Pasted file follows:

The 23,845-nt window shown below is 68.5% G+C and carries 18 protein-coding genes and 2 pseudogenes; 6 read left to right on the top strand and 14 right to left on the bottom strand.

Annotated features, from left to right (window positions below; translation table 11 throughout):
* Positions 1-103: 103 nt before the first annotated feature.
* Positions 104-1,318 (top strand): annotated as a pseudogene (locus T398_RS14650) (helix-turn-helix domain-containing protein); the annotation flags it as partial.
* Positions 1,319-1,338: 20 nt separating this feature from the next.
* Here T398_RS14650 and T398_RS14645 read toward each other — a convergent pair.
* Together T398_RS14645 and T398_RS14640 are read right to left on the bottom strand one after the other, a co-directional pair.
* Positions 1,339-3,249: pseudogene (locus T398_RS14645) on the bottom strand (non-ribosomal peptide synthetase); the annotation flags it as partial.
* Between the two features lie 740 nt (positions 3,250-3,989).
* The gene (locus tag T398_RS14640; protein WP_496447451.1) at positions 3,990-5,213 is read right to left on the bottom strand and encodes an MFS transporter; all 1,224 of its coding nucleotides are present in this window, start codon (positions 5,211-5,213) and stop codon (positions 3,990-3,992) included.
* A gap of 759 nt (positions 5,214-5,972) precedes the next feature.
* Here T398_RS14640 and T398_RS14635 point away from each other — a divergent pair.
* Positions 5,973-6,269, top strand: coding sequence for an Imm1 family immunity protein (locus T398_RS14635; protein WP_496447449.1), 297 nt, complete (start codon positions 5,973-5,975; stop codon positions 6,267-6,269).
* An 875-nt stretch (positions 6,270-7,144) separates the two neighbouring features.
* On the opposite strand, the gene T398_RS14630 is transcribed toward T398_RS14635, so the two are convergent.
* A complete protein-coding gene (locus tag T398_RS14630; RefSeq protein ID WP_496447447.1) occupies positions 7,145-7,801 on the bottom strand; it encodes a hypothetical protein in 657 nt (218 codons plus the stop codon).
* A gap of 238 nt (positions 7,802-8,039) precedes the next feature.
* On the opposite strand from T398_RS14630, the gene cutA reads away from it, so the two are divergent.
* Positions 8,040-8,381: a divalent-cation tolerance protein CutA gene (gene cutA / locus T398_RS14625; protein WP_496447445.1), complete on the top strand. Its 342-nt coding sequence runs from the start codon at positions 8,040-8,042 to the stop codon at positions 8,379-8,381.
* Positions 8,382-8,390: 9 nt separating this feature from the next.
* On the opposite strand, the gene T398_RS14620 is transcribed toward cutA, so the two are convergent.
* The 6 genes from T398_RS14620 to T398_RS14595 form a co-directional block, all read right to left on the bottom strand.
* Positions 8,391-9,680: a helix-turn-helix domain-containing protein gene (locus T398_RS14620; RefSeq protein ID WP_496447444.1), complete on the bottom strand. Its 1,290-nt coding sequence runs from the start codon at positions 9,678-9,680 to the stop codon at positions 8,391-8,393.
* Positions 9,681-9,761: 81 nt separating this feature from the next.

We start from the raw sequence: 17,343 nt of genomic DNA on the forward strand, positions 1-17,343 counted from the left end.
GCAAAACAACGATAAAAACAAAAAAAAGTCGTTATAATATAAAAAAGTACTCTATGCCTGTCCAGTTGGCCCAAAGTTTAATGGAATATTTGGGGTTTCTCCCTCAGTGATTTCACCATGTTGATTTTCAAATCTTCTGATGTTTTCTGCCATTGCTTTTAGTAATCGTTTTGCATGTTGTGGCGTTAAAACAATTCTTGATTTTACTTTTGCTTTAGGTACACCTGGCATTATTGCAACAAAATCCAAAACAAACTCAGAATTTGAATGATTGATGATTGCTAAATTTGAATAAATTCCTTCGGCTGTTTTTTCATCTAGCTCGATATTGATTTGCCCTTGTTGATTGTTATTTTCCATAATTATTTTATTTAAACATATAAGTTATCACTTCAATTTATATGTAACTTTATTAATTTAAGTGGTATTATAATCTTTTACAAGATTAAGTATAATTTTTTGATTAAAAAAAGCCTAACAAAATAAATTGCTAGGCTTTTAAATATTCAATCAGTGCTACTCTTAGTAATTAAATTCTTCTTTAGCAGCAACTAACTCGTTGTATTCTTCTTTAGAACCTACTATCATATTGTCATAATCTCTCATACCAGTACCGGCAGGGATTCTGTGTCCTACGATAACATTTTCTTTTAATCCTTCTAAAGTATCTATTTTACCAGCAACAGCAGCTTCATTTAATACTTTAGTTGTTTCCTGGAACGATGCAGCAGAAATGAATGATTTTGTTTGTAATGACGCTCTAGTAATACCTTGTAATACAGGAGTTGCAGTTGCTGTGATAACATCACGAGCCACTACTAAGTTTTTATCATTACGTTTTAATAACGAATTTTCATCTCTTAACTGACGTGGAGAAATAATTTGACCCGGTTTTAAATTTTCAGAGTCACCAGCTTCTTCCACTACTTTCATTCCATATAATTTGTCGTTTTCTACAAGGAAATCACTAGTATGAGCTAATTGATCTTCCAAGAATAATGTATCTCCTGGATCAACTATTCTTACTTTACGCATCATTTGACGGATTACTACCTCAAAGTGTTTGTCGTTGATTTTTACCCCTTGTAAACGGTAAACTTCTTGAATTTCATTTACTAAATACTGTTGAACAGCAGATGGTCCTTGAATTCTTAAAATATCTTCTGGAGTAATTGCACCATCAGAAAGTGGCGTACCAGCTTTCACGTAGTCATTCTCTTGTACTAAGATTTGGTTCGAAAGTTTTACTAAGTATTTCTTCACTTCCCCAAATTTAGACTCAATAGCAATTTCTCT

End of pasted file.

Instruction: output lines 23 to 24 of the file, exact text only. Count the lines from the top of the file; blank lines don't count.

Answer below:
* Positions 8,391-9,680: a helix-turn-helix domain-containing protein gene (locus T398_RS14620; RefSeq protein ID WP_496447444.1), complete on the bottom strand. Its 1,290-nt coding sequence runs from the start codon at positions 9,678-9,680 to the stop codon at positions 8,391-8,393.
* Positions 9,681-9,761: 81 nt separating this feature from the next.